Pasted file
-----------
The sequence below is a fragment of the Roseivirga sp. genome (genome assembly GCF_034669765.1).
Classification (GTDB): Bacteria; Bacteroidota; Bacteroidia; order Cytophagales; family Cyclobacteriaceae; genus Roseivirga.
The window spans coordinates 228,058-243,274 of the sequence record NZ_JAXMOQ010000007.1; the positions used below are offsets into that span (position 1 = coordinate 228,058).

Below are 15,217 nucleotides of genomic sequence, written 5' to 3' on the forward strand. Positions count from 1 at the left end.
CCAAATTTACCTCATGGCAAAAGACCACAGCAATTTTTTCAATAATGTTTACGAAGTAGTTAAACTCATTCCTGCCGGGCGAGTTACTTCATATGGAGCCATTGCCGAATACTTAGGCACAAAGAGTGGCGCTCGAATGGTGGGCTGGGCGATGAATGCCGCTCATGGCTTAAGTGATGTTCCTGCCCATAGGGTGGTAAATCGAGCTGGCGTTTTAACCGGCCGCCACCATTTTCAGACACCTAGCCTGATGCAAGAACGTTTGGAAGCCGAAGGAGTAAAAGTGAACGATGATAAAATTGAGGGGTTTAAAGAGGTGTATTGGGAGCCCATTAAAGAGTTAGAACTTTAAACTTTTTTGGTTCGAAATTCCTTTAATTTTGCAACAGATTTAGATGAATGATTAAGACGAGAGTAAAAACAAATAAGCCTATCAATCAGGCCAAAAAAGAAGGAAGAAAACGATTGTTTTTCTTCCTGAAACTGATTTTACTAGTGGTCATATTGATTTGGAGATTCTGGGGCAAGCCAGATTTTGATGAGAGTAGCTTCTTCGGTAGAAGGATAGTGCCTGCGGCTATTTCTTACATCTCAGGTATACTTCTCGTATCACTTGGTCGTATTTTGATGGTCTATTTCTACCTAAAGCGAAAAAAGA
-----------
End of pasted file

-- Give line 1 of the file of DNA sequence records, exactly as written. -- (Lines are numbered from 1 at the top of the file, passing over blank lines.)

The sequence below is a fragment of the Roseivirga sp. genome (genome assembly GCF_034669765.1).